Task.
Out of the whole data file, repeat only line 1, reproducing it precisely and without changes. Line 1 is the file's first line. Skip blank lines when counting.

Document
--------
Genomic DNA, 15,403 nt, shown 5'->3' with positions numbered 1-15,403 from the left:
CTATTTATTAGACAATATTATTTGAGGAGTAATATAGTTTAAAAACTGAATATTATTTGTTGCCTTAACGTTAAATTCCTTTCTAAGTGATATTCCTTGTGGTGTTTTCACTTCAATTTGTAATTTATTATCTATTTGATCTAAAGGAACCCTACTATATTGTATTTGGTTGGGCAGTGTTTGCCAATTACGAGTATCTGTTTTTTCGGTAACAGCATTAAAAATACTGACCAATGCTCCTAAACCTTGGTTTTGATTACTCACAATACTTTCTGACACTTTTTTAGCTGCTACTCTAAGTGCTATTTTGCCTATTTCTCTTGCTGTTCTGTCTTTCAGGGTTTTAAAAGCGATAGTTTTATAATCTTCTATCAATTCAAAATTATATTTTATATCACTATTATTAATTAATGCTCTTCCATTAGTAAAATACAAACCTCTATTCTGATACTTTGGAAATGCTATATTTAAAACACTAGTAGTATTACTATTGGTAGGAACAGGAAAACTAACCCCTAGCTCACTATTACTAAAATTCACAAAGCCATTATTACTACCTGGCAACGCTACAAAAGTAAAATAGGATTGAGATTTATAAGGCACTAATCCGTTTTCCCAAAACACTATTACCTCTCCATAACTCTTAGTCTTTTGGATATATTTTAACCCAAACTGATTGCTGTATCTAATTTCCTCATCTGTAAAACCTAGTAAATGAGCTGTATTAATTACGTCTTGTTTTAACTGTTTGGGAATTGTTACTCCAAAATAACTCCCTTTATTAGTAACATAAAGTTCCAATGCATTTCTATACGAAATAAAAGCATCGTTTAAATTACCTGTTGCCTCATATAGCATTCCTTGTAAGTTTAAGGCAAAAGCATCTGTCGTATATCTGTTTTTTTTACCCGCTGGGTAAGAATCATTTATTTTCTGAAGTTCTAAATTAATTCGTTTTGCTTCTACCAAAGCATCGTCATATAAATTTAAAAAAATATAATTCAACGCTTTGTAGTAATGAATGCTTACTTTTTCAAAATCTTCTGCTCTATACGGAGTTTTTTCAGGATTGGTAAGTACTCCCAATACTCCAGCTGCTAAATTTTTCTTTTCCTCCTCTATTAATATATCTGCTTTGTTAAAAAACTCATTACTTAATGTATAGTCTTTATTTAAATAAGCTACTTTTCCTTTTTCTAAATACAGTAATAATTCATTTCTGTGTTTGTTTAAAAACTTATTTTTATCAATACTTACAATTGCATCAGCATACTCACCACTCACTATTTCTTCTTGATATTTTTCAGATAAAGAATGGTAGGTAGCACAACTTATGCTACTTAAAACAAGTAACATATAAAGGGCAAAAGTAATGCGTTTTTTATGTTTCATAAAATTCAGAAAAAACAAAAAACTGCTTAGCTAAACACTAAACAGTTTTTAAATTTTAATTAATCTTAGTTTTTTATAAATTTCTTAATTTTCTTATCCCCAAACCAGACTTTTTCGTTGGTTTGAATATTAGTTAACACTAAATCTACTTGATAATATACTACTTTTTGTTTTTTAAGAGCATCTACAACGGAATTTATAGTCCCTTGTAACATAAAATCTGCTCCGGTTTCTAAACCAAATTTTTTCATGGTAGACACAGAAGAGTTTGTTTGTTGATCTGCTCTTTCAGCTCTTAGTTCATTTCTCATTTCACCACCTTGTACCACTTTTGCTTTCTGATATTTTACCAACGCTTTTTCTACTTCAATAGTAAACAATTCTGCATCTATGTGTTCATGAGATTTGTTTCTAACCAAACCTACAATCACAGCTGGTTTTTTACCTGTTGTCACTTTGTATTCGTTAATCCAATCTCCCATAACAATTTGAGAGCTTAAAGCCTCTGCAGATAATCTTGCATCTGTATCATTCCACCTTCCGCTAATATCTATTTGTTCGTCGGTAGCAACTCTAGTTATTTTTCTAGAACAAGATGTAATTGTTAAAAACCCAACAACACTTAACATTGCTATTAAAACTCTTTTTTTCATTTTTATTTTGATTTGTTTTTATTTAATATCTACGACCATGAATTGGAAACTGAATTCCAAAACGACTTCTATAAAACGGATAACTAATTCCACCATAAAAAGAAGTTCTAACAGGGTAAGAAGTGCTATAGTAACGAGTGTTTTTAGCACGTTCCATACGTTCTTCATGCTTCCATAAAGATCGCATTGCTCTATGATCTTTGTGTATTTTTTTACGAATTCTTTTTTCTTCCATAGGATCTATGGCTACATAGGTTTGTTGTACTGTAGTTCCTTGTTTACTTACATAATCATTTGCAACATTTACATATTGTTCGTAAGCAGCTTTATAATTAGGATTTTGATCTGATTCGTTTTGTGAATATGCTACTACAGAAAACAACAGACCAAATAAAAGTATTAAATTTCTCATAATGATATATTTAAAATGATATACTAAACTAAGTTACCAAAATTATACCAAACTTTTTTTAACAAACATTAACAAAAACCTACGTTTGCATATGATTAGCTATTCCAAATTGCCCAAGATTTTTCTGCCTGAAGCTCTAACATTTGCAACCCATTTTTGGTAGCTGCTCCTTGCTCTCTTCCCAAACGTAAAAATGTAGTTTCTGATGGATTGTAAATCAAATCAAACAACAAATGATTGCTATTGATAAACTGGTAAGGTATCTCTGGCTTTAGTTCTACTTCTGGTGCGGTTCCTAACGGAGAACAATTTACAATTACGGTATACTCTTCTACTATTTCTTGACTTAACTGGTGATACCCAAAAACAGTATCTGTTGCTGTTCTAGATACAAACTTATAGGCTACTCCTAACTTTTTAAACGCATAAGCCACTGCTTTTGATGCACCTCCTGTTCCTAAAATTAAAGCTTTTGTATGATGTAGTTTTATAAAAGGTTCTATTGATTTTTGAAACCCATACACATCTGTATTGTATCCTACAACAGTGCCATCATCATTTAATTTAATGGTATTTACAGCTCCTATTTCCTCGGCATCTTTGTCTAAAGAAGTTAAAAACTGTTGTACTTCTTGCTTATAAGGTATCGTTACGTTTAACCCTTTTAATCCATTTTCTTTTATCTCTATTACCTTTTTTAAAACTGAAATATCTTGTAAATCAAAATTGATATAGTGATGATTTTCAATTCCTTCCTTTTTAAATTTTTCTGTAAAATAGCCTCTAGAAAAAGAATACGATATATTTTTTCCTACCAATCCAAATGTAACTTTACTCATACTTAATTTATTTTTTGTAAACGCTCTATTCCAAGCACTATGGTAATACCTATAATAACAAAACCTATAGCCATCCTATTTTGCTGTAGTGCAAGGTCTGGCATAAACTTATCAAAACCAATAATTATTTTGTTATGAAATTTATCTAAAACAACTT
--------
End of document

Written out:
Genomic DNA, 15,403 nt, shown 5'->3' with positions numbered 1-15,403 from the left: